1. Froelich, Warren

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While heart failure is rare among young adults, cancer patients diagnosed between the ages of 18 and 39 commonly treated with anthracycline may have greater than 3 times the risk for developing this life-threatening ailment compared to young cancer survivors who were not exposed to this chemotherapeutic drug.

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The risk of increased heart failure increased as early as 2 years following treatment with anthracycline, and remained for at least 5 years after therapy, according to a study presented during the American Association for Cancer Research (AACR) Annual Meeting held April 10-15, 2021.


"We saw significant increased risk of heart failure in the population and this persisted after adjustment for common co-variants, including those of common co-morbidities that increased the likelihood of heart failure," said Elizabeth Hibler, PhD, Assistant Professor of Preventive Medicine at Northwestern University's Feinberg School of Medicine in Chicago, who presented the results.


"As a cancer epidemiologist learning about the long-term effects of cancer treatment on survivors, I was surprised that the risk of heart failure among young adult survivors had not been extensively studied," Hibler added. "As early-onset cancer increases, I believe that we must increase awareness of the potential cardiovascular effects of cancer treatment among young and emerging adults."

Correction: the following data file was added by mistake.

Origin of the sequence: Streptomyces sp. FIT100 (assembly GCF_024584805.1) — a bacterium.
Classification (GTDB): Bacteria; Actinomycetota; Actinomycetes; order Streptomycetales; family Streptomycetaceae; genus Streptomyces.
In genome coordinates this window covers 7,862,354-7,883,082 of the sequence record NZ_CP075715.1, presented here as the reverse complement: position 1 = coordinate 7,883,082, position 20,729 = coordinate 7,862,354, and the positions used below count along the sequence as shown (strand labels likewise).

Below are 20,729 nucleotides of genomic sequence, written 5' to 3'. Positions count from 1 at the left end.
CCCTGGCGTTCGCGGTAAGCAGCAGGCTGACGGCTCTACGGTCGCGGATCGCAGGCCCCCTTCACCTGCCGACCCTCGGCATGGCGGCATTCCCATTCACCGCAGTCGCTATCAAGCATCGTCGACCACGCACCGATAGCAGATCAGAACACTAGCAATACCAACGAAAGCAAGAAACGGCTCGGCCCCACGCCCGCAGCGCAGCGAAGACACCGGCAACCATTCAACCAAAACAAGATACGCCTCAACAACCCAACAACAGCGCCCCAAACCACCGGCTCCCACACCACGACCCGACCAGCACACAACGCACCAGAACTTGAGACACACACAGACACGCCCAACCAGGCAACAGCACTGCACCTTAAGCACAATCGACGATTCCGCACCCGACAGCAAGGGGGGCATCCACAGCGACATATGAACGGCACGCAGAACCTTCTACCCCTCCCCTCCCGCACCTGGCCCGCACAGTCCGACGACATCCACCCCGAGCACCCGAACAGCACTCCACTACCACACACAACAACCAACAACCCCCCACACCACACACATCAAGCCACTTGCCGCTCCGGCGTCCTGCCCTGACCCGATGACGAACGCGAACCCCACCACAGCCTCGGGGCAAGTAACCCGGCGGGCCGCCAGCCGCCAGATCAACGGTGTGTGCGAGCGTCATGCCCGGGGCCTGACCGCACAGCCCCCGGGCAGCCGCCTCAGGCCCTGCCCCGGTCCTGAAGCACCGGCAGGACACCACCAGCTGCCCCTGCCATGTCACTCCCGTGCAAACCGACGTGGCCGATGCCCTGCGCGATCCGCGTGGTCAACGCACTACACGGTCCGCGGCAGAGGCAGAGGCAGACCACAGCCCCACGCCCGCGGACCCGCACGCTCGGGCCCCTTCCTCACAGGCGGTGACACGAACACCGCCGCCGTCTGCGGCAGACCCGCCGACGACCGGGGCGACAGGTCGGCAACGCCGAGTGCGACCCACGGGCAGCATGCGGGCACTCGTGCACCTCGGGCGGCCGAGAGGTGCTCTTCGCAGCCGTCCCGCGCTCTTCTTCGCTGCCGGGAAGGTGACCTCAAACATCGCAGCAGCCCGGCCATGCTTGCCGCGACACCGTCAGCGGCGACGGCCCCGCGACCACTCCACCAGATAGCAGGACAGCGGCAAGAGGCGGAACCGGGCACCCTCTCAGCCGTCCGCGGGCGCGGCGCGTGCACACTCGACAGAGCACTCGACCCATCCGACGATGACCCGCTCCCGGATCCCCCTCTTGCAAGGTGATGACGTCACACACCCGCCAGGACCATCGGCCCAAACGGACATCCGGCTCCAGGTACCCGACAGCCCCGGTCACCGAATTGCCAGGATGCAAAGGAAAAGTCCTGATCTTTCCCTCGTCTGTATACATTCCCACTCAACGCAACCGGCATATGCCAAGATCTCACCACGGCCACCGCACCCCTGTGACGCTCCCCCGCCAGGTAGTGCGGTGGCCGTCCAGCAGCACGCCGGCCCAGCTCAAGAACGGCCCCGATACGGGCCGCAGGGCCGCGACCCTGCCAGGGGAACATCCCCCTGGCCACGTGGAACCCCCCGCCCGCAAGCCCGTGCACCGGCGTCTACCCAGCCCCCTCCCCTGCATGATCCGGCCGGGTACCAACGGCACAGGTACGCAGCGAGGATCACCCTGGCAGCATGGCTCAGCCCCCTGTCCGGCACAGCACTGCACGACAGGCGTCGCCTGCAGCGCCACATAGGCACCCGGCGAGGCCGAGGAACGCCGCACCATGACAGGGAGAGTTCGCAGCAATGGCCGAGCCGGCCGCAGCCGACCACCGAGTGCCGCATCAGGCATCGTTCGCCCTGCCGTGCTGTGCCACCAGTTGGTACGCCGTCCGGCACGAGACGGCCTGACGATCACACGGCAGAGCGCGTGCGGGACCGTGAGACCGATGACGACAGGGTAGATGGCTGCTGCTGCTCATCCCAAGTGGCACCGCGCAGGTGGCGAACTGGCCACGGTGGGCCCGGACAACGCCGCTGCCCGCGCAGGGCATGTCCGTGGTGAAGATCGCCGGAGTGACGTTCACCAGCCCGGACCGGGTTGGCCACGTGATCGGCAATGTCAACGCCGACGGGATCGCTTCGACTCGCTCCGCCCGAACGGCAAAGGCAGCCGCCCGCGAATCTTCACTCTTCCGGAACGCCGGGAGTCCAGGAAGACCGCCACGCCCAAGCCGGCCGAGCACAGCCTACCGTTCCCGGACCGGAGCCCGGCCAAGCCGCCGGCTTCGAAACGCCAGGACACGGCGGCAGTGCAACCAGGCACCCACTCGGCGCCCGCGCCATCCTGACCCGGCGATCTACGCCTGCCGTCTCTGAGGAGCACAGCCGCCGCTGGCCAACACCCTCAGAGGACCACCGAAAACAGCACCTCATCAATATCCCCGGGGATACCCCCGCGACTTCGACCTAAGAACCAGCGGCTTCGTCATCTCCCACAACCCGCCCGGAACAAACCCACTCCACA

Elizabeth Hibler, Ph... - Click to enlarge in new windowElizabeth Hibler, PhD. Elizabeth Hibler, PhD

Chemotherapies with anthracycline are commonly used to treat a variety of cancers, including breast, leukemia, lymphoma, sarcoma or bone, and kidney. But these same lifesaving treatments also carry with them toxic effects on the heart that, in some cases, can trigger congestive heart failure or simply heart failure-a serious condition that affects the heart's ability to pump enough blood to meet the body's needs.


Previous findings from the Childhood Cancer Survivor Cohort Study demonstrated that childhood cancer survivors under age 18 treated with cardiotoxic chemotherapies, such as anthracycline, were nearly 6 times as likely to be diagnosed with heart failure when compared to their healthy siblings.


Until now, researchers did not know the long-term risk of heart failure among young and emerging adults (YEA) diagnosed between 18 and 39 years of age treated with anthracycline chemotherapies. Each year, an estimated 70,000 cancer cases are diagnosed among this population in the United States, with cancer among the top five leading causes of death.


"This study adds to the body of literature demonstrating increased risk of heart failure among childhood cancer survivors, with subclinical damage occurring at even lower treatment doses," said Hibler.


Research Details

For this study, researchers retrospectively tracked heart failure cases among patients from the Northwestern Medicine Enterprise Data Warehouse, the university's electronic health record repository. Some 12,879 patients, between ages 18 and 39 years, were diagnosed with cancer in the Northwestern Hospital system between years 2000 and 2019. Cancer types were categorized by those most commonly treated with anthracycline treatment, including breast, leukemia, lymphoma, sarcoma or bone, and kidney versus those who likely received a different therapy. Statistical analysis used Kaplan Meier and Cox proportional hazard models.